Error Doesn’t Matter, Trial Does

If you want to learn, to really learn, experiment.

But I’m not talking about elaborate experiments; I’m talking about crude ones. Not simple ones, crude ones.

We were taught the best experiments maximize learning, but that’s dead wrong. The best experiments are fast, and the best way to be fast is to minimize the investment.

In the name of speed, don’t maximize learning, minimize the investment.

Let’s get right to it. One of the best tricks to minimize investment is to minimize learning – learning per experiment, that is. Define learning narrowly, design the minimum experiment, and run the trial. Learning per trial is low, but learning per month skyrockets because the number of trials per month skyrockets. But it gets better. There’s an interesting learning exponential at work. The first trial informs the second which shapes the third. But instead of three units of learning, it’s cubic. And minimizing learning doesn’t just half the time to run a trial, it reduces it by 100 or more. It’s earning to the hundredth power.

Another way to minimize investment is to minimize resolution. Don’t think nanometers, think thumbs up, thumbs down. Design the trial so the coarsest measuring stick gives an immediate and unambiguous response. There’s no investment in expensive measurement gear and no time invested in interpretation of results. Think sledgehammer to the forehead.

A third way to minimize investment is to evaluate relative differences. The best example is the simple, yet powerful, A-B test . Run two configurations, decide which is better, and run quickly in the direction of goodness.  No need to fret about how much better, just sprint toward it.  The same goes for trial 1 versus trial 2 comparisons. Here’s the tricky algorithm: If trial 2 is better, do more of that.  And the good news applies here too –  the learning exponential is still in play. Better to the hundredth power, in record time.

I don’t care what norms you have to bend or what rules you have to break. If you do one thing, run more trials.

But don’t take my word for it. Dr. Seuss had it right:

And I would run them in a boat!
And I would run them with a goat…
And I will run them in the rain.
And in the dark. And on a train.
And in a car. And in a tree.
They are so good so good you see!

4 Responses to “Error Doesn’t Matter, Trial Does”

  • I couldn’t have articulated it as you just did in this article, but I must confess on this one. I would not want to be seen or caught cutting out paper-dolls from AutoCad plots and folding pieces of paper into strange origami shapes to determine if an idea/design was even possible. If it passed the office-desk test, I would then scrounge-up aluminum, plastic or other suitable material from the machine-shop scrap bins to try some modeling in my own home DIY shop. Often, I would be able to return the next morning with something tangible in my had able to demonstrate my idea and get acceptance to try it with a little more investment and talent from work. Though my background was in Industrial Engineering, I loved tinkering with mechanical designs and would surprise the ME’s with a new direction to try in solving some of our problems. If my idea didn’t work or was not preferred – there was virtually no loss or cost, and we all moved on!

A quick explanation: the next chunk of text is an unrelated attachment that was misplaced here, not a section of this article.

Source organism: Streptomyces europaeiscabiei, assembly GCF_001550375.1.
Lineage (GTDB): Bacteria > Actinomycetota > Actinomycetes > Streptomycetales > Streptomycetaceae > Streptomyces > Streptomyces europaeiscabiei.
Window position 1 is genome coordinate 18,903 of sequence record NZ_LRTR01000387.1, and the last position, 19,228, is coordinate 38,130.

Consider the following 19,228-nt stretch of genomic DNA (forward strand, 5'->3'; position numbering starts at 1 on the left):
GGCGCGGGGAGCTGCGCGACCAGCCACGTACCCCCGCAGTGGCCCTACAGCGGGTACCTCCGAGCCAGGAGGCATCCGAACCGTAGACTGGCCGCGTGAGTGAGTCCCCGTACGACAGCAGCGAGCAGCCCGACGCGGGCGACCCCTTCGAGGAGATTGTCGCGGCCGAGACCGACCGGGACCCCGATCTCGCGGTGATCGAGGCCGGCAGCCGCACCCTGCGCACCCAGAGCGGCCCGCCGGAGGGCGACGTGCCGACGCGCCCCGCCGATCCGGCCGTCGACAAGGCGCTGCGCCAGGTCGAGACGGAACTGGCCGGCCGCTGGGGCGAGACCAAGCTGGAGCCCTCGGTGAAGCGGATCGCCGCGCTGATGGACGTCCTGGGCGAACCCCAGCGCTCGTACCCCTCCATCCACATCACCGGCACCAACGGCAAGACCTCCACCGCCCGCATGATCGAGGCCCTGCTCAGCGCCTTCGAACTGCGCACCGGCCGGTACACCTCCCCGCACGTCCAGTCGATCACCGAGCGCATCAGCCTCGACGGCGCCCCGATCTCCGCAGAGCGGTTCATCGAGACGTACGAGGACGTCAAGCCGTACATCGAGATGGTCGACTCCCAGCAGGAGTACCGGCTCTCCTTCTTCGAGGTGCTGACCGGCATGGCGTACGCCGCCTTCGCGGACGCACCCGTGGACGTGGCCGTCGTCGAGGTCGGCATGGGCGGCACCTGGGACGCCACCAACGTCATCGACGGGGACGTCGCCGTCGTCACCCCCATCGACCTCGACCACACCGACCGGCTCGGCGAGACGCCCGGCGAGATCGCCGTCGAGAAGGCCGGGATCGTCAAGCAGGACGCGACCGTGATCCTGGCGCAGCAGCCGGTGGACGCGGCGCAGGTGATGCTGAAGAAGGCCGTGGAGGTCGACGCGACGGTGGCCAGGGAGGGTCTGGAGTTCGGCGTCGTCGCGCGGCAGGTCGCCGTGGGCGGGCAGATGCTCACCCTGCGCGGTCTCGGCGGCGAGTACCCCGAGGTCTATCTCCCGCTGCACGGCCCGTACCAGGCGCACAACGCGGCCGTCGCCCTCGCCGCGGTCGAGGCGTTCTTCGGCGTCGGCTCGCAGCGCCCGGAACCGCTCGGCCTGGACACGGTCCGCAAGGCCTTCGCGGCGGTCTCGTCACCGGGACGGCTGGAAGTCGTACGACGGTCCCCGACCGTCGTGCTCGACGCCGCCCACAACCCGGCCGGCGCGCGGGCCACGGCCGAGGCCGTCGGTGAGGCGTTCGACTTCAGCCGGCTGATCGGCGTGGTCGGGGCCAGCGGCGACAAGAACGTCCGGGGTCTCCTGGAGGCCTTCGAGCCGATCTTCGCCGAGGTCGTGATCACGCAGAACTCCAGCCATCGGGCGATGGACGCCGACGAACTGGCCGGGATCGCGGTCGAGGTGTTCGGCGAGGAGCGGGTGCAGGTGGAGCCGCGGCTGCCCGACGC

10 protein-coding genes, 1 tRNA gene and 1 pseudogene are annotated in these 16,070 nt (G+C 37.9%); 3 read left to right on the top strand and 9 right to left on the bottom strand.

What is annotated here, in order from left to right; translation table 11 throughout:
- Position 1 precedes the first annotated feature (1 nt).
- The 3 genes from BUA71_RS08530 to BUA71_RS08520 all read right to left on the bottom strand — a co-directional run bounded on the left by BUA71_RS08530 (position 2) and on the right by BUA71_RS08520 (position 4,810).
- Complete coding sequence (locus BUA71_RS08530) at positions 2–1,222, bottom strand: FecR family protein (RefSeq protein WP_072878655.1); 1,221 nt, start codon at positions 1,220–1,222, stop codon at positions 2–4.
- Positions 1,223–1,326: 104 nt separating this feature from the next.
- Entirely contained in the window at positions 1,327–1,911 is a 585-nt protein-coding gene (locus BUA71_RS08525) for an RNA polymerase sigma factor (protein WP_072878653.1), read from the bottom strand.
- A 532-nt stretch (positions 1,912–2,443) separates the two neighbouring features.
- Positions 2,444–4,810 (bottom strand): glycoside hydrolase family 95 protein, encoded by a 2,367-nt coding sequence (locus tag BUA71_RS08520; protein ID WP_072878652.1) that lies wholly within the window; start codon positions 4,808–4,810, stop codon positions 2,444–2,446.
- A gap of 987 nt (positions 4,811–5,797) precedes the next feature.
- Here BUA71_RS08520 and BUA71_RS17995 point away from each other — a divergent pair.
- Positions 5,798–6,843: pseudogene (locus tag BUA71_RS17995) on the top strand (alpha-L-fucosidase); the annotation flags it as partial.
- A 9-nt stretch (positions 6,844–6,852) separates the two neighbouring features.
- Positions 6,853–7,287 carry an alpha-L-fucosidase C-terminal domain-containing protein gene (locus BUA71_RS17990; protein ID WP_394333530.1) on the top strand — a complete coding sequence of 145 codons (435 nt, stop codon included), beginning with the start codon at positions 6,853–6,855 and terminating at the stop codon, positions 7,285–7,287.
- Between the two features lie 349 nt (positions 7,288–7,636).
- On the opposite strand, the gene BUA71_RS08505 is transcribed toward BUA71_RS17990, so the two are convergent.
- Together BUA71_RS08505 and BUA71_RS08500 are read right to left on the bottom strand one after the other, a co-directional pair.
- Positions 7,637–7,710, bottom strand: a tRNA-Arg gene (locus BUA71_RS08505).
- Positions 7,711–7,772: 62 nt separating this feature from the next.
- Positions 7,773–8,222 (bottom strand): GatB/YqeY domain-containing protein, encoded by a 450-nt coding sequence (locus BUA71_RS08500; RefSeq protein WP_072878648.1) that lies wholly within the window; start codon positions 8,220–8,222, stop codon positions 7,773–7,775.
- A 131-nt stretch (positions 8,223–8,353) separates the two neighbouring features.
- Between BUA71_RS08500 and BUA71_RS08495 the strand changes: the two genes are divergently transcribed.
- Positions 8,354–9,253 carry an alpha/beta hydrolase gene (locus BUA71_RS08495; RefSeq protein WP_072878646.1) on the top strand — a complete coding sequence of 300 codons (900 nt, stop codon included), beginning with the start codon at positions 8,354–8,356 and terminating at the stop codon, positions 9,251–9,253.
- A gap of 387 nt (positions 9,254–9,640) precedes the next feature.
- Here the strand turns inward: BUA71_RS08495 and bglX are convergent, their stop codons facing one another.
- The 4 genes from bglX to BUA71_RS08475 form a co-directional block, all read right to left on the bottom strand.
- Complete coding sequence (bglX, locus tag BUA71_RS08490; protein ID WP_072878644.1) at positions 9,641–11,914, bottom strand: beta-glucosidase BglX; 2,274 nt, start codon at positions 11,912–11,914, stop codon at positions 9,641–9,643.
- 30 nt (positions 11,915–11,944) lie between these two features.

• I agree completely. See also “Rapid Results,” by Robert H. Schaffer and Ronald N. Ashkenas.

  • Doug Hoover:

    This must be a good post.
    By my yardstick , the ones that evoke the most thought rank at the top.
    I agree, more trials, more tests, more experiments.

    “A test under controlled conditions that is made to demonstrate a known truth, examine the validity of a hypothesis, or determine the efficacy of something previously untried.” (


    The best experiments fail. This is where real learning occurs.

    What can we possibly learn from an experiment that follows our hypothesis exactly? We must already posses sufficient knowledge if our hypothesis was a prediction rather than just our best guess. What knowledge do we gain by demonstrating a known truth?

    This can lead us to a better definition for a design experiment. I think Mike’s “trials” refers to the third part of the definition given above. Something that has never been tried before. Something we don’t already know. Something to provide knowledge and an opportunity for learning. The magic engineering word “WHY?”.

    Don’t spend time proving what you know during the design phase (this can be the plural “you” if we’re a team). Proof comes after, during compliance testing or design verification testing.

    Managers don’t like failure. It doesn’t reinforce “we know what we are doing”.
    I’ve had my share of discussions where failure isn’t an option.

    Quick, simple, informal and inexpensive gets you around most objections.

    How about a post on spectacular failures (either side of the coin)?


  • Doug Hoover:

    OOPS! April 25, 2012, “The forbidden fruit of failure”

    AND I responded to that one as well.

    So I’m getting old and forgetful. I still think it’s a good post.


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